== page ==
By JH Staff, Special for USDR
In various places all over the world, there are individuals who open doors, start cars, and control their computers with a mere gesture of their hands or arms.
They are among the first wave of people who have voluntarily allowed a miniature computer chip to be placed inside of their bodies. Most are part of a group that advocates biohacking, a concept in which activists seek to enhance the human body through the use of technology.
Many biohackers also identify with a broader movement known as transhumanism. Transhumanists believe that people will ultimately be able to transform themselves through the use of technology into superior beings that possess expanded capabilities. Adherents of the movement categorize such individuals as “posthuman.”
In inching toward a newly defined humanity, a small radio frequency identification chip (RFID) is being injected into an individual’s hand, wrist, or arm through use of a hypodermic needle in the same manner as a routine vaccine. The implanted microchip broadcasts an identifying number or code, which can be used for a myriad of purposes. Not only can the signal from the chip trigger switches on doors and computers, it can also be connected to ultra-large databases that businesses and the government have amassed.
Dr. Kevin Warwick is a British engineer and professor of cybernetics at the University of Reading in the UK. He has been given the nickname “Captain Cyborg,” due to a research project he initiated known as Project Cyborg in which he had a chip implanted into his arm with the objective of “becoming a cyborg.”
In May of 1998, an RFID transmitter was implanted into Warwick. The microchip was used to control doors, lights, heaters, and other computer related devices. Then in March of 2002, Warwick’s nervous system was implanted with a more complex neural interface, which consisted of a set of internal electrodes that were connected to external supporting electronics.
The experiment would allow a robot arm, which was a distinct electronic unit located apart from Warwick’s own body, to mimic whatever actions Warwick so chose to perform with his own arm. The implant also made it possible for Warwick’s nervous system to be “joined” with computers at Columbia University via the Internet, thus giving him the capacity to control the robot arm via long distance.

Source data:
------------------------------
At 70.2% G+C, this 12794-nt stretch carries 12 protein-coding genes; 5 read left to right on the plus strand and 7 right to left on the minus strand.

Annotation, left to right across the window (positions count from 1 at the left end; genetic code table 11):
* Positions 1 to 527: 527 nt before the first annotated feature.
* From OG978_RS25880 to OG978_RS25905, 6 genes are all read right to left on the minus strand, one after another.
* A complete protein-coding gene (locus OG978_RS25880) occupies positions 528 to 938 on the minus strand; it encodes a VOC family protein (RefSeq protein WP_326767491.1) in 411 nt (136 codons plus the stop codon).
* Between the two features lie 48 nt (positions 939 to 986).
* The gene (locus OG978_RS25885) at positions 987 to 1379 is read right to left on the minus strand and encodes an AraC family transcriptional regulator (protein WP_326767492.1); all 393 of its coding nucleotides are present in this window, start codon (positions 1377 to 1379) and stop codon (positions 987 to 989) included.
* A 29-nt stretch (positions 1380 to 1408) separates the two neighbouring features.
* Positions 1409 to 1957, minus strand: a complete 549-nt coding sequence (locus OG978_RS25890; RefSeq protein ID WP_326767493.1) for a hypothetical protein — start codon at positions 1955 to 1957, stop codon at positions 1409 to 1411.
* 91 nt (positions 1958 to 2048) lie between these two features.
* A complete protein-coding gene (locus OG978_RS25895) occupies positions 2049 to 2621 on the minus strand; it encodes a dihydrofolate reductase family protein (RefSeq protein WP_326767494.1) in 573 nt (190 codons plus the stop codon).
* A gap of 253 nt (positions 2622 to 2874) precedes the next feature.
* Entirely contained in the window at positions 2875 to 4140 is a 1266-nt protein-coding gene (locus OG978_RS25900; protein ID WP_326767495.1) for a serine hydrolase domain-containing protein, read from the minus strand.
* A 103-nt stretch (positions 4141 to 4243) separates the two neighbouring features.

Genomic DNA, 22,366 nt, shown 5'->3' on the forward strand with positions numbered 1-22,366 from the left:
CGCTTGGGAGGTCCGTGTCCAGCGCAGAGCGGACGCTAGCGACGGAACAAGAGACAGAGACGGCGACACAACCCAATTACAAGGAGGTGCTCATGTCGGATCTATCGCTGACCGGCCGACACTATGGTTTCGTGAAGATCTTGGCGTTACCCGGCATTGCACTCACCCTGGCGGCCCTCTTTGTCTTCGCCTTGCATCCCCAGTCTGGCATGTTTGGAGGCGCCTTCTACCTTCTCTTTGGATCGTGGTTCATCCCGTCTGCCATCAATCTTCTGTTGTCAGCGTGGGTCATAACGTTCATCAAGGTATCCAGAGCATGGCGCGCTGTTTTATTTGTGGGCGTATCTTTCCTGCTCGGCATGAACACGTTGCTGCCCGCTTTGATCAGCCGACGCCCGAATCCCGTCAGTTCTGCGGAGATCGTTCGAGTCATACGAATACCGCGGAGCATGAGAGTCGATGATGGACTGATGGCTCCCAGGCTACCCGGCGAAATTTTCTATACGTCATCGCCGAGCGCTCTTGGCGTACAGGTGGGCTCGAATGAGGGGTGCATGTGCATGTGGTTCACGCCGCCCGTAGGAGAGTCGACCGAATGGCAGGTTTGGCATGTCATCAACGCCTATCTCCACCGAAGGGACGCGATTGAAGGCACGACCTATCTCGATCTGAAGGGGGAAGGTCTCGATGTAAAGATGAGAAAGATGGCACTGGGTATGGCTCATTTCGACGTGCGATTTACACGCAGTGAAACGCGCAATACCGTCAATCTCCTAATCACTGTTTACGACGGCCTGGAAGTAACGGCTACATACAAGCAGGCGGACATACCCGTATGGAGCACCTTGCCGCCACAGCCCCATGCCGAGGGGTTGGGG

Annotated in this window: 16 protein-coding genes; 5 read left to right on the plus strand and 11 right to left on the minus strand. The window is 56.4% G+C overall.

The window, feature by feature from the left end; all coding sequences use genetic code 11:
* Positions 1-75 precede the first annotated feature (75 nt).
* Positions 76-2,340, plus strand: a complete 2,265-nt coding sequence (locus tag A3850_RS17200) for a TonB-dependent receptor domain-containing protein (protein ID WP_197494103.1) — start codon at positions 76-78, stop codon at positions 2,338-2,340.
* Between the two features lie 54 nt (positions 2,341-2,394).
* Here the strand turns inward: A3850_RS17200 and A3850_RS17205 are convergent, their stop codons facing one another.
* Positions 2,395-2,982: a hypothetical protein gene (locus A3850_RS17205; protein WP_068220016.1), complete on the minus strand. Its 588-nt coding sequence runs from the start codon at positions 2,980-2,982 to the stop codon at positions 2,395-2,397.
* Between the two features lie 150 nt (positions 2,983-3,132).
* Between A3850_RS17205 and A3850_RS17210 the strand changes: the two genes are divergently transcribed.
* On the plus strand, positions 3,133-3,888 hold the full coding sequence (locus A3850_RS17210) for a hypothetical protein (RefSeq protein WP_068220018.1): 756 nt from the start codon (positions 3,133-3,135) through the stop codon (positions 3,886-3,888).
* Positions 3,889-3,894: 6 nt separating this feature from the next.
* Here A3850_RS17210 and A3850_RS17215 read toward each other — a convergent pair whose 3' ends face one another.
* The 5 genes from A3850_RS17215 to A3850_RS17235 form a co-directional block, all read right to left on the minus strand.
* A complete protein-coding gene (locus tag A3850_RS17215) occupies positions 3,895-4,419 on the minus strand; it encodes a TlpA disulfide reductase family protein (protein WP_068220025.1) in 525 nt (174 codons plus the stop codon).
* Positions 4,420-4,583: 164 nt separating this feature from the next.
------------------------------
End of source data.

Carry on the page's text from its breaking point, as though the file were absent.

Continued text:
In March 2006 Australian Jonathan Oxer, whose activist cause entails the belief that all software should be free of charge, used a veterinary RFID tag implantation tool to implant an RFID tag under his own skin. Similar to other individuals who have chip implants, Oxer used the implanted tag to control door locks and other electronic devices.
Back in 2004 a company called VeriChip received approval from the Food and Drug Administration for a human implantable microchip. In what may provide insight into a possible future use of microchips, in 2007 the company reportedly injected 200 Alzheimer’s patients with microchips. Many of the patients were in an incapacitated state. The implanted microchips were linked to their health care records. The facility that provided access to the patients was a Florida nursing home, which purportedly benefited from the company’s sponsorship.
After it was reported that VeriChip had conducted the study without first obtaining the requisite approval from Florida’s Institutional Review Board, which is responsible for overseeing the protection of human subjects in research, the company found itself facing a public relations issue. The manufacture and marketing of the original VeriChip device was discontinued in 2010, and in an apparent effort to rebrand itself the company officially changed its name to PositiveID.
In 2009 Dr. Mark Gasson, a British cybernetics scientist also at the University of Reading, had an RFID chip implanted in his hand in order to pass through security doors and to activate his mobile phone. Gasson intentionally infected the chip with a computer virus to show that his implanted chip was able to pass on the virus to external control systems. The scientist then went public with the claim that he had made himself into the first human to be infected with a computer virus.
Like his fellow transhumanists, Gasson sees the widespread use of implanted microchips as a positive future development. “It has the potential to change the very essence of what it is to be human,” Gasson told the Sydney Morning Herald.
In an indication of a potential mandatory application of technology implants, Gasson and his fellow colleagues are of the philosophy that the use of such microchips should not be voluntary in nature, an extremely disturbing notion to a sizable segment of our culture.
“It’s not possible to interact in society today in any meaningful way, without having a mobile phone,” the professor explained. “I think human implants will go along a similar route. It will be such a disadvantage not to have the implant that it will essentially not be optional.”
One can only hope that the mandatory microchip is met with the same fate as the recent transhuman themed Johnny Depp movie.